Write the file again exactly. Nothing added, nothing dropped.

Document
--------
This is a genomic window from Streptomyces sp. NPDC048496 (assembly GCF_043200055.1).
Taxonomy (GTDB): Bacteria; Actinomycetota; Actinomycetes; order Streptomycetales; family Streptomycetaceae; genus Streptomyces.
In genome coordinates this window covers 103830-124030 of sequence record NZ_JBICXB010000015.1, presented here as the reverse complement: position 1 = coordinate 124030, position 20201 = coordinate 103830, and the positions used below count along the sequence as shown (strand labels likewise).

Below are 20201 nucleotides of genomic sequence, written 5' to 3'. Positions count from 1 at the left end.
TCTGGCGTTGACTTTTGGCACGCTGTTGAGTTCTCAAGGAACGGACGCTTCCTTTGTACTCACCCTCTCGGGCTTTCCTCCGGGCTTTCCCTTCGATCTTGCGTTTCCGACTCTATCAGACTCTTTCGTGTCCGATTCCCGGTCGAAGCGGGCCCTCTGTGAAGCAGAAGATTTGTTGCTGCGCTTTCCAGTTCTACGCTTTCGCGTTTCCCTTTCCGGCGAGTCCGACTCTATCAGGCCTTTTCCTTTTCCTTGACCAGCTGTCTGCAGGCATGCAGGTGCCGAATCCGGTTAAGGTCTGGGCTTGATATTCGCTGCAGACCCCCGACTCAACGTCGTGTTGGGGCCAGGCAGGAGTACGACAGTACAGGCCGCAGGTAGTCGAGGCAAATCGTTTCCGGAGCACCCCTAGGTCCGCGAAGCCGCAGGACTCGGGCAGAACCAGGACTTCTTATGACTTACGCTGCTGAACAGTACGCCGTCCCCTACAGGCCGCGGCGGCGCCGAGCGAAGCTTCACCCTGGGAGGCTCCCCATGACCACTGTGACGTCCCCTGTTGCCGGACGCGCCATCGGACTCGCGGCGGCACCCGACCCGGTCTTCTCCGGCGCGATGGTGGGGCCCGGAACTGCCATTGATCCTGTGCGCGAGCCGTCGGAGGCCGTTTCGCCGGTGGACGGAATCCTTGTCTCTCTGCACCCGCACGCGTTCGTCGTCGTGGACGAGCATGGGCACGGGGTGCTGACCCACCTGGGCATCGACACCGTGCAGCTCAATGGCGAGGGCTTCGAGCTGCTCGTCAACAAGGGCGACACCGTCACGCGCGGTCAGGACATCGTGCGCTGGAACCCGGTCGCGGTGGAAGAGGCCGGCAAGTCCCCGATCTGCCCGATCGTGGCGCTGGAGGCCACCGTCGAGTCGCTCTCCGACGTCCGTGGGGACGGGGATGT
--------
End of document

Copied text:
This is a genomic window from Streptomyces sp. NPDC048496 (assembly GCF_043200055.1).
Taxonomy (GTDB): Bacteria; Actinomycetota; Actinomycetes; order Streptomycetales; family Streptomycetaceae; genus Streptomyces.
In genome coordinates this window covers 103830-124030 of sequence record NZ_JBICXB010000015.1, presented here as the reverse complement: position 1 = coordinate 124030, position 20201 = coordinate 103830, and the positions used below count along the sequence as shown (strand labels likewise).

Below are 20201 nucleotides of genomic sequence, written 5' to 3'. Positions count from 1 at the left end.
TCTGGCGTTGACTTTTGGCACGCTGTTGAGTTCTCAAGGAACGGACGCTTCCTTTGTACTCACCCTCTCGGGCTTTCCTCCGGGCTTTCCCTTCGATCTTGCGTTTCCGACTCTATCAGACTCTTTCGTGTCCGATTCCCGGTCGAAGCGGGCCCTCTGTGAAGCAGAAGATTTGTTGCTGCGCTTTCCAGTTCTACGCTTTCGCGTTTCCCTTTCCGGCGAGTCCGACTCTATCAGGCCTTTTCCTTTTCCTTGACCAGCTGTCTGCAGGCATGCAGGTGCCGAATCCGGTTAAGGTCTGGGCTTGATATTCGCTGCAGACCCCCGACTCAACGTCGTGTTGGGGCCAGGCAGGAGTACGACAGTACAGGCCGCAGGTAGTCGAGGCAAATCGTTTCCGGAGCACCCCTAGGTCCGCGAAGCCGCAGGACTCGGGCAGAACCAGGACTTCTTATGACTTACGCTGCTGAACAGTACGCCGTCCCCTACAGGCCGCGGCGGCGCCGAGCGAAGCTTCACCCTGGGAGGCTCCCCATGACCACTGTGACGTCCCCTGTTGCCGGACGCGCCATCGGACTCGCGGCGGCACCCGACCCGGTCTTCTCCGGCGCGATGGTGGGGCCCGGAACTGCCATTGATCCTGTGCGCGAGCCGTCGGAGGCCGTTTCGCCGGTGGACGGAATCCTTGTCTCTCTGCACCCGCACGCGTTCGTCGTCGTGGACGAGCATGGGCACGGGGTGCTGACCCACCTGGGCATCGACACCGTGCAGCTCAATGGCGAGGGCTTCGAGCTGCTCGTCAACAAGGGCGACACCGTCACGCGCGGTCAGGACATCGTGCGCTGGAACCCGGTCGCGGTGGAAGAGGCCGGCAAGTCCCCGATCTGCCCGATCGTGGCGCTGGAGGCCACCGTCGAGTCGCTCTCCGACGTCCGTGGGGACGGGGATGT